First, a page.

Ventura Distribution // 2004 // 63 Minutes // Rated R
Reviewed by Judge David Johnson // December 13th, 2004
Reality television on crack.
National Lampoon presents this compendium of reality show take-offs that sports everything from whores to grown men eating dog food.
This set is advertised as a collection of potential reality shows that were never given the green light, but instead it's a series of sketches, faux TV spots, and hidden camera hijinks produced by The Jay and Tony Show.
Here's a selection of some of the stand-outs:
* He Said, She Said
A promo for a Bachelor-type show featuring some hapless guys vying for the affections of an attractive Asian woman who happens to have a penis.
* Amazing Racist (Parts One and Two)
Ari Shaffir runs around L.A. dressed as a Klan member, then harasses some practicing Muslims as a blatant Jew.
* Caught Stealing
Two morons compete in this maybe-hidden-camera bit, and attempt to steal an Italian suit, a car from a car wash, the entire contents of a restaurant table, and a pant-load of pornography.
* Take That Drug!
Amateur video of a group of idiots daring each other to combine alcohol with almost-lethal doses of narcotics.
* Casting Couch
How far will young actresses go to land a gig? And how much clothing will they remove?
Make out with a midget! Lap up wet dog food! Eat your own vomit! All for money!
* The Whore
A dating game where guys are set up with a prostitute.
* Old Age Home
"Hidden video" of the elderly pummeling each other and dumping the contents of their bedpans on unsuspecting passersby.
* Dying Dave
"Terminally ill" Dave Ironsky grabs a camcorder and causes mayhem.
* Psych Ward
An obvious skit; members of a psychiatric ward participate in games designed to elicit nutty responses.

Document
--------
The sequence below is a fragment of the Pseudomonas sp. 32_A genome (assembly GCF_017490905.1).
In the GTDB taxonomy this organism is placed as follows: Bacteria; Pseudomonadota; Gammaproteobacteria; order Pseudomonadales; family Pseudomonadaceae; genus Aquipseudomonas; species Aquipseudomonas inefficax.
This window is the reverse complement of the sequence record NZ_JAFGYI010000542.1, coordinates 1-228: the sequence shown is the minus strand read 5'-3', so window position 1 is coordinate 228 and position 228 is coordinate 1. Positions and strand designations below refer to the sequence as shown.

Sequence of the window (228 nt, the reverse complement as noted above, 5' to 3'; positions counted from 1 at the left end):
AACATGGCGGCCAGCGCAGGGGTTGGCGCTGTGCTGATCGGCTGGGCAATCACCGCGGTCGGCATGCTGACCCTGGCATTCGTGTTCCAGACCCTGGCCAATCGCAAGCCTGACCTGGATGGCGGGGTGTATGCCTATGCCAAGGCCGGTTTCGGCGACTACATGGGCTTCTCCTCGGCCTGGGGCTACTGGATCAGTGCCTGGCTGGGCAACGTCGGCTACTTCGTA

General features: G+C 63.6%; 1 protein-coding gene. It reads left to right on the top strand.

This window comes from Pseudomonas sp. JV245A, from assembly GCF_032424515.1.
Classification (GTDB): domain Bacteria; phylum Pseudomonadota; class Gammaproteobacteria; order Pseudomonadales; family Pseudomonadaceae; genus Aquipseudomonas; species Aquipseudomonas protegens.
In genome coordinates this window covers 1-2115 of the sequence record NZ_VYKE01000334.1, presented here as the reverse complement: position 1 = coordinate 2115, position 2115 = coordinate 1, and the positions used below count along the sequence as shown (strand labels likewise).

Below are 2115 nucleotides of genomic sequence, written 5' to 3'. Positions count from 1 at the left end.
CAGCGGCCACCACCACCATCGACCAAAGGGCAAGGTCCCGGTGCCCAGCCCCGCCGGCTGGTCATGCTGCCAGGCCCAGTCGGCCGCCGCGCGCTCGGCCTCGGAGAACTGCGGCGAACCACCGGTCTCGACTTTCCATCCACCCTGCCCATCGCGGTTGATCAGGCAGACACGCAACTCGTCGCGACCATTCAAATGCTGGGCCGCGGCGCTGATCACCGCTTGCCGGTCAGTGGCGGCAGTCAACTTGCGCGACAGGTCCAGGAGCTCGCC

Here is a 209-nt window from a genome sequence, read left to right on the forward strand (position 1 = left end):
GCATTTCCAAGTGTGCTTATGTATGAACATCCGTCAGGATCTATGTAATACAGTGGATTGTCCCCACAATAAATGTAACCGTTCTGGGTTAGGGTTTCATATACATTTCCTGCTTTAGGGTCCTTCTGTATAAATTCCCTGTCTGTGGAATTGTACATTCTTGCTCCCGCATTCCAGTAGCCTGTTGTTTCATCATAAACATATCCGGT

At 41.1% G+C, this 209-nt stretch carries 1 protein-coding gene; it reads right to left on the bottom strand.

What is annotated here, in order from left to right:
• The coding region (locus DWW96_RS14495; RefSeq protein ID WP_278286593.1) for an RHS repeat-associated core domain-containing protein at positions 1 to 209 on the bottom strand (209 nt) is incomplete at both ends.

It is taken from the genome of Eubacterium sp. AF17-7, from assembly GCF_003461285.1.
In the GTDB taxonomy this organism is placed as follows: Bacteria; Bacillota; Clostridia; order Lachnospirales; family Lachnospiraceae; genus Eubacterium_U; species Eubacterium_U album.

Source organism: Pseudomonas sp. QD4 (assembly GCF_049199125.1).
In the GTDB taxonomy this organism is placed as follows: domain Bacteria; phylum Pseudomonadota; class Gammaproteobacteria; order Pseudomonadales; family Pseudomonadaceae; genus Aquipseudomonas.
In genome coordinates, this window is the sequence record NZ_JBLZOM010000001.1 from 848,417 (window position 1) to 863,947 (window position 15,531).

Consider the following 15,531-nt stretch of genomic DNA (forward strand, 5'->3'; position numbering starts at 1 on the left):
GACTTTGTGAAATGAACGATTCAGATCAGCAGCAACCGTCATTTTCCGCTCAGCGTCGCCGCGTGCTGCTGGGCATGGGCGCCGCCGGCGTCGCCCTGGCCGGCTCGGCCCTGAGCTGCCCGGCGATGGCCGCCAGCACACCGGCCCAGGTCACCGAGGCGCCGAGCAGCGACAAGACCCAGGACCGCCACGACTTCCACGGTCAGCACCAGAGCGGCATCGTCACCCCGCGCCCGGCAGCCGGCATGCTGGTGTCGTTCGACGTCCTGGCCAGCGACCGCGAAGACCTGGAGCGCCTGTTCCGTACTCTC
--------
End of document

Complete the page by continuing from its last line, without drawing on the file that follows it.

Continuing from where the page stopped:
Setting aside the obvious falsehood that these aren't true shows that had been pitched to networks, what you're left with is a batch of halfway amusing sketches. This is actually the funniest National Lampoon disc I've seen in a while. Between half-baked stand-up comedy and stultifying college/high school comedy dreck, I was ready to write off anything with National Lampoon stamped on it as absolutely disposable.
Lost Reality is a refreshing change of pace for the solar system's seeming leading producer of debauchery starring adolescents. Here, we simply have adolescent debauchery.
The funniest bits here are Caught Stealing and Casting Couch, because they appear to be authentic hidden camera gags. Caught Stealing pits two idiots against each other in a ridiculous thievery challenge. So ridiculous, it really stretches the chance this was real, but I'll give it the benefit of the doubt. I mean, come on, this guy leaves an adult video store with a two-foot dildo shoved down his pants!
Casting Couch is a sad statement on either (a) the grossly disproportionate supply and demand in the acting industry or (b) the utter inanity of wannabe actresses. Watching these girls, who apparently believe that reading lines topless or with their bra hiked up will lead to legitimate acting gigs, makes me sad, but also made me laugh. Then again, maybe that's how things are done in Hollywood. I live in New Hampshire.
The rest of the disc is pretty uneven, but errs more on the side of "funny" than "sucks polar bear butt," with a touch of "revolting" thrown in (watching a guy lick up his own puke or take a dump in his pants does not hilarity make).
Since it's a collection of different sketches filmed in different styles (from amateur video to a cleaner, sharper stock), the image quality varies. The full-screen transfer holds up okay overall. A Dolby Digital 2.0 track gets the job done like it should.
Who would have though I'd watch a National Lampoon disc produced this century and laugh?
Guilty of misrepresenting its product, but released on good behavior.
Review content copyright © 2004 David Johnson; Site layout and review format copyright © 1998 - 2016 HipClick Designs LLC
Scales of Justice
Studio: Ventura Distribution
* Full Frame
* Dolby Digital 2.0 Stereo (English)
Running Time: 63 Minutes
Release Year: 2004
MPAA Rating: Rated R